The Innovation Centre at the Institute for Adult Learning, Singapore is embarking on an experimental development project to translate principles of Productive Failure (PF) for Adult Learning. The aim is to leverage these principles to facilitate deep learning amongst learners and contribute towards building critical core competencies within the Training and Adult Education sector.
The project calls on a select group of Adult Educators to co-develop a framework / toolbox / guideline on PF for Adult Learning through insights and findings from designing and trialing PF interventions in real learning environments.
Interested participants will be selected based on the diversity required in the project. On completion of the project and agreed deliverables, participating AEs would receive an honorarium in appreciation of their time and contributions.
An empirically tested deep learning pedagogical approach, PF1 embodies constructivist principles, where failure is deliberately designed into the learning, to imbue learners with resiliency and learning agility, much needed skills during this “reskilling emergency” that was raised at the World Economic Forum (WEF) Annual Meeting in January 2020, where it was said that more than 1 billion people need to be reskilled by 2030 as jobs are transformed by the technologies of the Fourth Industrial Revolution (World Economic Forum, 2020)2.
The PF learning environment is designed deliberately to bring about failure in a task so that learners have the opportunity to innovate solutions while exploring complex and novel problems. This guided exploration also allows learners to activate and differentiate relevant prior knowledge, generate multiple representations of problems, and thereby develop skills needed to solve "wicked" real-world problems.
To find out more about the relevance of PF to adult learning, IAL is organizing a special innovLogue session on August 18th with the purpose of creating awareness as well as brainstorming together on ‘Leveraging Failure for L&D success’.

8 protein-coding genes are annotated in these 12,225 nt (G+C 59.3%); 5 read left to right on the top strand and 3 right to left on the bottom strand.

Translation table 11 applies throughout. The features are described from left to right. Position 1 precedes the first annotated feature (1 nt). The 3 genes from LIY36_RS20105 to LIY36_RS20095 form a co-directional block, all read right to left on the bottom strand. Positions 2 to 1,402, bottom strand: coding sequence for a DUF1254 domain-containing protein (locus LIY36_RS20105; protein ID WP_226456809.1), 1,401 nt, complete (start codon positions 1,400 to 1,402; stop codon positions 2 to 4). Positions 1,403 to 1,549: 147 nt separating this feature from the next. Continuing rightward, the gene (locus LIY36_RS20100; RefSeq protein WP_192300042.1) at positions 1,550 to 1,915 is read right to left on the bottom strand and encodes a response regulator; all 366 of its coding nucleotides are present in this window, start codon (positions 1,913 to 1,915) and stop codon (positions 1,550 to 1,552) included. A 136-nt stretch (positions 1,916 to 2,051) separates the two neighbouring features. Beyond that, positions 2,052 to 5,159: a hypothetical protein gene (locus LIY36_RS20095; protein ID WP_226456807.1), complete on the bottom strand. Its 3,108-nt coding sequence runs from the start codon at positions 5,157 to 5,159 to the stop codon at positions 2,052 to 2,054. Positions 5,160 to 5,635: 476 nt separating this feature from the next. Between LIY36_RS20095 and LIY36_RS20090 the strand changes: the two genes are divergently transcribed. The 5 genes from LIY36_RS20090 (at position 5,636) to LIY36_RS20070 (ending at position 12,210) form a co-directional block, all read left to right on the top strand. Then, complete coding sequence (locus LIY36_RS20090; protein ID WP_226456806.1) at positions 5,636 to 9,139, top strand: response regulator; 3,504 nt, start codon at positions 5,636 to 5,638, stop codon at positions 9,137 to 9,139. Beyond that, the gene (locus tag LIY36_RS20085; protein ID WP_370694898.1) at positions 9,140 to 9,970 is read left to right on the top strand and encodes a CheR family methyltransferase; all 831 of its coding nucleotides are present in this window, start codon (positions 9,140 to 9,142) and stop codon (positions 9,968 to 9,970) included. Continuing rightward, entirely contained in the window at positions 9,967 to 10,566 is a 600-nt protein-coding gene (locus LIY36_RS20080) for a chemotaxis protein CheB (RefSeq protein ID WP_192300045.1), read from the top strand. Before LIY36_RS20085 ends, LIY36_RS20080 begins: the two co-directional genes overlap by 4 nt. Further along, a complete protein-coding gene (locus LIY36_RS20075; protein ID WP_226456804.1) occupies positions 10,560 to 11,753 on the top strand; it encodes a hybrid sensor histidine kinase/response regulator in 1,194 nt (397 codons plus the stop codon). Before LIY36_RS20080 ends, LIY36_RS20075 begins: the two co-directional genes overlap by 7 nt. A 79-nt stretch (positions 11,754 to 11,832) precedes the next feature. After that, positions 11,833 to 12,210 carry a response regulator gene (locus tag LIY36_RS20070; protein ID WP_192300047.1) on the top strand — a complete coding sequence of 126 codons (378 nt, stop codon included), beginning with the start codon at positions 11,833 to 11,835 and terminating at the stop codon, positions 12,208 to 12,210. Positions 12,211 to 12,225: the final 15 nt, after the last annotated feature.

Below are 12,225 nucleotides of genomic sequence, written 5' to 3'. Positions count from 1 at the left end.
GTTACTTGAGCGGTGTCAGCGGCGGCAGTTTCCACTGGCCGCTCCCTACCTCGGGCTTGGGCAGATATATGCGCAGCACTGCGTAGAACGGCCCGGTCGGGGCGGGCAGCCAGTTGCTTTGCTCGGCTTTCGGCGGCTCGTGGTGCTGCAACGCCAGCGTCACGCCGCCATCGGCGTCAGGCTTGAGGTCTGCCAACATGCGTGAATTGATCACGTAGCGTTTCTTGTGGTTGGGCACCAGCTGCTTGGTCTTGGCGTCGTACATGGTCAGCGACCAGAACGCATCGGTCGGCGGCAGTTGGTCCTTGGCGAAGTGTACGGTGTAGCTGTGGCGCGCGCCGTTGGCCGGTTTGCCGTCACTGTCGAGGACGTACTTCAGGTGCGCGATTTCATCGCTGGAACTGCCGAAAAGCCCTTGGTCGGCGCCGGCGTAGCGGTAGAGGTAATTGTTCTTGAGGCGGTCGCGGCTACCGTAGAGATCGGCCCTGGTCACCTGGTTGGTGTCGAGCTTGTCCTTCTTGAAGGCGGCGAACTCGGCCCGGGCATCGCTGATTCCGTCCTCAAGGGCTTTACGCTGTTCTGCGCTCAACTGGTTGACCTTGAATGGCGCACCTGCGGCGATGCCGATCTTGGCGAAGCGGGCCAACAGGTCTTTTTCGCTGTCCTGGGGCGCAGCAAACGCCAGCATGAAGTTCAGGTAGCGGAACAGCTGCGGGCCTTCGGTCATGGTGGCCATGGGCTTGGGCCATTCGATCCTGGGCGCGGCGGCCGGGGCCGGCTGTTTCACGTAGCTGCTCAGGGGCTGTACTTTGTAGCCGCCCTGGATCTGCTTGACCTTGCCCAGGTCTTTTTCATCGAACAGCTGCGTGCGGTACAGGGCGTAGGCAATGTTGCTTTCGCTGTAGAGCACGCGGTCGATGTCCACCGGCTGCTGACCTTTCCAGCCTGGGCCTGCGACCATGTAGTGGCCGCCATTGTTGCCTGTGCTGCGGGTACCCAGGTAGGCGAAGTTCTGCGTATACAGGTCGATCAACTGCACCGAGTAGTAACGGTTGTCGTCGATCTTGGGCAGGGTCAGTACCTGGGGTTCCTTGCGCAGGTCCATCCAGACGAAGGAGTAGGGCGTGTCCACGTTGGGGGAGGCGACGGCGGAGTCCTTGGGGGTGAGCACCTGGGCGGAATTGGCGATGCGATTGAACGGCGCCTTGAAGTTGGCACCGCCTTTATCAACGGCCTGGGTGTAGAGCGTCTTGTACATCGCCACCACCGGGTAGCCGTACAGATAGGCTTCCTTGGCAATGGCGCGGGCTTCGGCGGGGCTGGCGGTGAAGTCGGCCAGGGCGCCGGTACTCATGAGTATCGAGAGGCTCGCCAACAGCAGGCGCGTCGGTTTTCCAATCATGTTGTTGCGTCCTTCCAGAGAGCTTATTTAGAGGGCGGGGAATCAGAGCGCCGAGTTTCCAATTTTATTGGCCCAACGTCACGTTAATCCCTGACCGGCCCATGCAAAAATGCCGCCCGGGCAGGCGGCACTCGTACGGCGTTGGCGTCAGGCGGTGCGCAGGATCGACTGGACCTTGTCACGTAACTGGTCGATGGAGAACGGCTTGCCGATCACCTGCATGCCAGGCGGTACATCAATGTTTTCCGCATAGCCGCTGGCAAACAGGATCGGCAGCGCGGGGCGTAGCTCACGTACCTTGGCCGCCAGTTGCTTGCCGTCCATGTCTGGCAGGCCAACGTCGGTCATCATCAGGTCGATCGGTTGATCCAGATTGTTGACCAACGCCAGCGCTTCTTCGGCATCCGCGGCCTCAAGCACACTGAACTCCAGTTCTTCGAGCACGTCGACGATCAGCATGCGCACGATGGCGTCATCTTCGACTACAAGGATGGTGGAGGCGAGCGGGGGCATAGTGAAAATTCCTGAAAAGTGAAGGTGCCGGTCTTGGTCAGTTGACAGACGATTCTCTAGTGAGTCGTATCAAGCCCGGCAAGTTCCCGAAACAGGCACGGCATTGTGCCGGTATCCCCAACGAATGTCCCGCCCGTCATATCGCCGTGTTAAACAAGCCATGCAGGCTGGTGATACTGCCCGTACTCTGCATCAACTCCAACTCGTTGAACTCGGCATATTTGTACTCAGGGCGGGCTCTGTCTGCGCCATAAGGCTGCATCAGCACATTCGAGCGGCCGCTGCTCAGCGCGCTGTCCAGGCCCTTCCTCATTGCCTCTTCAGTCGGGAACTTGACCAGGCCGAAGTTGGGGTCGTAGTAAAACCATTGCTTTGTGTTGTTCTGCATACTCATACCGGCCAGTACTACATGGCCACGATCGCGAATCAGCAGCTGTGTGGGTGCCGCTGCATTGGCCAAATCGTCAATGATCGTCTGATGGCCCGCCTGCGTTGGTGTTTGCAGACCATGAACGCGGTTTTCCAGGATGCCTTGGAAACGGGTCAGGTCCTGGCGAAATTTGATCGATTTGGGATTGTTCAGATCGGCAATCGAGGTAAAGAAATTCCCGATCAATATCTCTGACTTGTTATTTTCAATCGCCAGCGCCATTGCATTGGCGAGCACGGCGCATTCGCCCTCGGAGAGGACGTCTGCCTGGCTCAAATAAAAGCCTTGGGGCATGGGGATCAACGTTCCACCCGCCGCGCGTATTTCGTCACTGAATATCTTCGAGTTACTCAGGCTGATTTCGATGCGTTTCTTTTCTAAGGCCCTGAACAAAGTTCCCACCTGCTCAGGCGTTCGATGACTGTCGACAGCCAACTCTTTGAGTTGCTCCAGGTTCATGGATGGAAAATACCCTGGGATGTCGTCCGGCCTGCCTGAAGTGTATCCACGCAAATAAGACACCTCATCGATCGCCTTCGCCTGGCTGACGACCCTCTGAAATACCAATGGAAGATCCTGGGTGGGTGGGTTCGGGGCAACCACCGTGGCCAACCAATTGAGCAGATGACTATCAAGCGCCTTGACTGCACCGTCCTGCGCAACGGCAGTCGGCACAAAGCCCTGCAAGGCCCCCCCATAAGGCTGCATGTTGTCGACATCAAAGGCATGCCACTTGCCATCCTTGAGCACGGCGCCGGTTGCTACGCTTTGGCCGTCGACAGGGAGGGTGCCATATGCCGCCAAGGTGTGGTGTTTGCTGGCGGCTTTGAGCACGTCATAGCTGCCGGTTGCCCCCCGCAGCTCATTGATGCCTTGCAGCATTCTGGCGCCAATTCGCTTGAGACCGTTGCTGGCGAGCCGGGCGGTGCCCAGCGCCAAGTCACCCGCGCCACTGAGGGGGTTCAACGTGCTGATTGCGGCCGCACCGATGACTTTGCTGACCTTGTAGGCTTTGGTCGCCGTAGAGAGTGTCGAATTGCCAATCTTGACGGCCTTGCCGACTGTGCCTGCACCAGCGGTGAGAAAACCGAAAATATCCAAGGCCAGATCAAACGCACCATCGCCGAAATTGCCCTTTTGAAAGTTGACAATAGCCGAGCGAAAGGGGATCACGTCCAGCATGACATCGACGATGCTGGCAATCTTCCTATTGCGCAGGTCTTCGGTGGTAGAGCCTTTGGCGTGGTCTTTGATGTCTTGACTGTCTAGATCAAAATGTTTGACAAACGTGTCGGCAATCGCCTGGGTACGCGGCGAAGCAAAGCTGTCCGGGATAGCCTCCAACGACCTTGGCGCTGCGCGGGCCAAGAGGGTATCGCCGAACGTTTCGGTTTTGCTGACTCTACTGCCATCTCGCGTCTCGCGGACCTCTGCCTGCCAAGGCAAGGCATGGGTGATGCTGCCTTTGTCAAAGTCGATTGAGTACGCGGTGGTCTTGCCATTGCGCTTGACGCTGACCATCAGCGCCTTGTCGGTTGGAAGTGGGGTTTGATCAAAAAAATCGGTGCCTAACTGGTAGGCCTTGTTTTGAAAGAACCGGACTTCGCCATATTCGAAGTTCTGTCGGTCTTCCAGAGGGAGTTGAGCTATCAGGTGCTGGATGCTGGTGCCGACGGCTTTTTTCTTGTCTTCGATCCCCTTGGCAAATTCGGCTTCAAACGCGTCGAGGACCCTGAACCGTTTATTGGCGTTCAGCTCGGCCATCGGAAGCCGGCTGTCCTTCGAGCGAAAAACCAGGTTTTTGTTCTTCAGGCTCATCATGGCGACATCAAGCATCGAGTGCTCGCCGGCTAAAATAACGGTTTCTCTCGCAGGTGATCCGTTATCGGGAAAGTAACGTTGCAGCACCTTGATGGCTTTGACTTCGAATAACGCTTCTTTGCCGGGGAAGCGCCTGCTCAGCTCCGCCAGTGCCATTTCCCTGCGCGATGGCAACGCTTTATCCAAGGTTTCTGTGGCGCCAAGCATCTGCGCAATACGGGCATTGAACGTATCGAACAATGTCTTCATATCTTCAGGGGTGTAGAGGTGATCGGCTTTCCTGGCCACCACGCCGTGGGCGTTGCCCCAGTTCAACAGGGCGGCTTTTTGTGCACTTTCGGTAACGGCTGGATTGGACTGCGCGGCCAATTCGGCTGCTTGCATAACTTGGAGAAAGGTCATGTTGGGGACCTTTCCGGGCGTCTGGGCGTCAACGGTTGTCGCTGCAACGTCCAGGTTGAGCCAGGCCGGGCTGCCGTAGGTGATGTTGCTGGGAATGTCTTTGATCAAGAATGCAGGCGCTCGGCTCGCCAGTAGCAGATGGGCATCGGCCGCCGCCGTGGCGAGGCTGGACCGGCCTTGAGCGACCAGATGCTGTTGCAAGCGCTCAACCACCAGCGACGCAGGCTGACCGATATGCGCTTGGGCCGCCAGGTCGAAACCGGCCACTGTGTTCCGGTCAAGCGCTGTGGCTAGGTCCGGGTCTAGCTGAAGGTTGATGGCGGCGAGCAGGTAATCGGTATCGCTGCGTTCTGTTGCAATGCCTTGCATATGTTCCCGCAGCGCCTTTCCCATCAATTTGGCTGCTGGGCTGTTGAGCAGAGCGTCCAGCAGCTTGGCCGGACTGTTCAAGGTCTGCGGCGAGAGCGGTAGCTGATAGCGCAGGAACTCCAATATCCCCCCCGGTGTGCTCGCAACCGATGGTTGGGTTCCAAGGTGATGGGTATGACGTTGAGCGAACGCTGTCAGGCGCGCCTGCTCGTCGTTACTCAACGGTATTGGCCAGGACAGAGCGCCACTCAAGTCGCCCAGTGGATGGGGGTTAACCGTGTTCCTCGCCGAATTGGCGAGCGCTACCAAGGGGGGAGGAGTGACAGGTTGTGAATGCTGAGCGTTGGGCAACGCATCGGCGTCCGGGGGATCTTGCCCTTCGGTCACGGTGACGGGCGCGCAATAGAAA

At this session, we bring together leading experts and practitioners from Zurich, Switzerland, Singapore and Sydney, Australia to discuss and showcase how ‘learning from failure’, might be leveraged for learning and development. And towards the end we have an in-depth panel discussion on PF for adult learning.
The August 18th session, is open for one and ALL from the L&D sector, requires no commitment. If interested, please sign-up here:
The project is designed in 3 phases – experiment / evaluate, verify / validate and finally consolidate / finalise, as can be seen in the diagram below. The first two are iterations of design & development workshops. Each iteration includes, not just design & development, but also the trial and testing of interventions; following which the participating Adult Educators (AEs) convene to discuss and learn from each other to surface insightful practices and factors impacting the application of PF principles for Adult Learning.
This would, then result in artefacts and case studies which will further inform the TAE and shape our teaching practices and learning offerings. Participating AEs are expected to come from diverse backgrounds in terms of domain expertise and learner types to allow for as wide a field for experimentation and identification of key factors in PF design for adult learning, thus ensuring the final output would be practicable to the broader TAE community.
We are looking for Adult Educators (AEs) who meet our minimum eligibility criteria, able to deliver and contribute to the expected outcomes and impact from the project. Preferably the AEs should come from sectors facing disruptions in work and learning, e.g., finance, ICT, retail, etc.
Together with the project team, the subject matter expert, and other adult educators, an AE Catalyst is expected to:
1 As detailed by Kapur & Bielaczyc (2012), PF has a two-phase design: a generation and exploration phase (Phase 1) followed by a consolidation phase (Phase 2). Phase 1 provides opportunities for learners to generate and explore the affordances and constraints of multiple representations and solution methods. Phase 2 provides opportunities for organising and assembling relevant learner-generated solutions into canonical solutions. The design is guided by the following core principles: (1) create problem-solving contexts that involve working on complex problems that challenge but do not frustrate, rely on prior resources, and admit multiple solutions; (2) provide opportunities for explanation and elaboration; and (3) provide opportunities to compare and contrast the affordances and constraints of failed or sub-optimal solutions and the assembly of canonical solutions. [Kapur, M., & Bielaczyc, K. (2012). Designing for Productive Failure. Journal of the Learning Sciences, 21(1), 45–83. https://doi.org/10.1080/10508406.2011.591717]
2 World Economic Forum. (2020). Why we need a global reskilling revolution. World Economic Forum Annual Meeting, 1–6. https://www.weforum.org/agenda/2020/01/reskilling-revolution-jobs-future-skills/